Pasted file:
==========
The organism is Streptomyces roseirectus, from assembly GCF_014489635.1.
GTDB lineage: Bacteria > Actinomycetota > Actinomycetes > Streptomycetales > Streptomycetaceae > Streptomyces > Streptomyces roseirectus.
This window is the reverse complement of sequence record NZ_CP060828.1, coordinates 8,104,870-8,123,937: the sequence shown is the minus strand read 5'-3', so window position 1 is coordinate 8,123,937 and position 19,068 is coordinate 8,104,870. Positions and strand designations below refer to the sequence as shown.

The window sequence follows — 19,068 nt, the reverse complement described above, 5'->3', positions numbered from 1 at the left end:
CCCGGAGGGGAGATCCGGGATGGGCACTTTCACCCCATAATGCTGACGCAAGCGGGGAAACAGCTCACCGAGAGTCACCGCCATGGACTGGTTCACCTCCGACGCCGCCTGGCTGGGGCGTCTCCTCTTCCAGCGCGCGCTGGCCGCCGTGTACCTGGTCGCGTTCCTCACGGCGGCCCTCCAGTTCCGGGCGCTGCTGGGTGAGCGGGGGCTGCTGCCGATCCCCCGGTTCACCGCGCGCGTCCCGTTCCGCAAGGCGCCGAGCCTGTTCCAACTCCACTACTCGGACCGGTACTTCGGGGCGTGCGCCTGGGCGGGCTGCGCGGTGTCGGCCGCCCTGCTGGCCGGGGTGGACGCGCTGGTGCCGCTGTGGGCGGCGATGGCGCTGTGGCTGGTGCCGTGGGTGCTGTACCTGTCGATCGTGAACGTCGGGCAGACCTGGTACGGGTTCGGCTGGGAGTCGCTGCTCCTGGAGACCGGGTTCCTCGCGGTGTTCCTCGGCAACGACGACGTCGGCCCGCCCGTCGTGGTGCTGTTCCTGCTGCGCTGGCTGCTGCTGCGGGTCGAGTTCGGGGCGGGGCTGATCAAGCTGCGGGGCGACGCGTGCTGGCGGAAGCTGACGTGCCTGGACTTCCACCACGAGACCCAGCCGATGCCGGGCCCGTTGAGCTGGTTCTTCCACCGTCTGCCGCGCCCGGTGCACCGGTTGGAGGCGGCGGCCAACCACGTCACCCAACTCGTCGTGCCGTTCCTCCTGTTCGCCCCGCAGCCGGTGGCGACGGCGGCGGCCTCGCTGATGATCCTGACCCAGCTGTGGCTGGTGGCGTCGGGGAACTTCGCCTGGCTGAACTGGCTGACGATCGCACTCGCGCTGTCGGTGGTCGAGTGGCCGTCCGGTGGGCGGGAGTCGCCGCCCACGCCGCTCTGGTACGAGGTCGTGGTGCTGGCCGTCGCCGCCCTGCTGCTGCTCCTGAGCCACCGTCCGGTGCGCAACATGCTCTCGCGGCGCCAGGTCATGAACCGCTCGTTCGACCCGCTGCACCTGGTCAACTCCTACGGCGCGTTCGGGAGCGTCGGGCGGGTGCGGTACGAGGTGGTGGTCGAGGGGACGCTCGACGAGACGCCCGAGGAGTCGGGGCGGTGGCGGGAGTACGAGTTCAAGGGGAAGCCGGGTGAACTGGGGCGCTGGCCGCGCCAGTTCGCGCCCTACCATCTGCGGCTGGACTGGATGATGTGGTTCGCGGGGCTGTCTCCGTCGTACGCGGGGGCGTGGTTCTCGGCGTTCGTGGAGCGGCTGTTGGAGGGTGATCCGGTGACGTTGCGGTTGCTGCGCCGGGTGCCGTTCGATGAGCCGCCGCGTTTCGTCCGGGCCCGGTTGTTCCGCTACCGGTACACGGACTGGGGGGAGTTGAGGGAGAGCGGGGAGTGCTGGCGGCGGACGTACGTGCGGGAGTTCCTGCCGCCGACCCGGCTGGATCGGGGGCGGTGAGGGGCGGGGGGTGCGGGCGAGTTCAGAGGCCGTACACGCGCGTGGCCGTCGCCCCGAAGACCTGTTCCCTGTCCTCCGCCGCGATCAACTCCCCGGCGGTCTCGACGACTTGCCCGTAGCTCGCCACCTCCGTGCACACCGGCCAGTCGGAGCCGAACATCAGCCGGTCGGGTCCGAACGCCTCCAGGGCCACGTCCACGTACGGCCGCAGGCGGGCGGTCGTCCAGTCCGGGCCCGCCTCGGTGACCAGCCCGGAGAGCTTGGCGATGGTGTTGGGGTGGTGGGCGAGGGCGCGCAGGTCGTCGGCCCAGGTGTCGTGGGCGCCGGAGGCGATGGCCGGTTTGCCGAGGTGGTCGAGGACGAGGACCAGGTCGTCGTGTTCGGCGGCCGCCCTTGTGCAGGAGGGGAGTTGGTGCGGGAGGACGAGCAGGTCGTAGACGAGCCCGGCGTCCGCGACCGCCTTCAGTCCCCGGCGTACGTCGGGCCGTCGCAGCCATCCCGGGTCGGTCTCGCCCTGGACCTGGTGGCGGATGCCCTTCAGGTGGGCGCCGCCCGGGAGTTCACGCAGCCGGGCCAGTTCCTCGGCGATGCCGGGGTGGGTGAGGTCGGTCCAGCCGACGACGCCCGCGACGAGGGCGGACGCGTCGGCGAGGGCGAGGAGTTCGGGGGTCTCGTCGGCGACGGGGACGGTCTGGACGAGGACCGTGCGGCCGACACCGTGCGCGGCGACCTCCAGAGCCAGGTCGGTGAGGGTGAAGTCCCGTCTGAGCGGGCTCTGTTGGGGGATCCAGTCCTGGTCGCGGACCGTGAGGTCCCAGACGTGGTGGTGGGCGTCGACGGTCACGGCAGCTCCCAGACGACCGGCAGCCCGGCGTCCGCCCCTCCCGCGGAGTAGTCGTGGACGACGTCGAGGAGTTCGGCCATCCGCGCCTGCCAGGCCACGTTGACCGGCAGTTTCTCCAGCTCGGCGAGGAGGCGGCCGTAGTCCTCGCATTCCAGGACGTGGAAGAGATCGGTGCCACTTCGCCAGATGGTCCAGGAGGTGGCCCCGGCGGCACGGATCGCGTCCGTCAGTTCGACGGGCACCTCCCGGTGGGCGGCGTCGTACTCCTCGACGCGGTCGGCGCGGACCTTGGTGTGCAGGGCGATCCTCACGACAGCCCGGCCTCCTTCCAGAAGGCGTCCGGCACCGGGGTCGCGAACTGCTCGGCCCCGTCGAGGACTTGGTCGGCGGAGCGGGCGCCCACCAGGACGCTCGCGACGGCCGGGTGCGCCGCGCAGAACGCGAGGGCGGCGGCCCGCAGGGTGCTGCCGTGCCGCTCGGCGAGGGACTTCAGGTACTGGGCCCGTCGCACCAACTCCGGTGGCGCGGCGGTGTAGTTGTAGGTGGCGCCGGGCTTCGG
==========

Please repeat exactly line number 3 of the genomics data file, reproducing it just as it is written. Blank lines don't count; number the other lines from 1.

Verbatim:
This window is the reverse complement of sequence record NZ_CP060828.1, coordinates 8,104,870-8,123,937: the sequence shown is the minus strand read 5'-3', so window position 1 is coordinate 8,123,937 and position 19,068 is coordinate 8,104,870. Positions and strand designations below refer to the sequence as shown.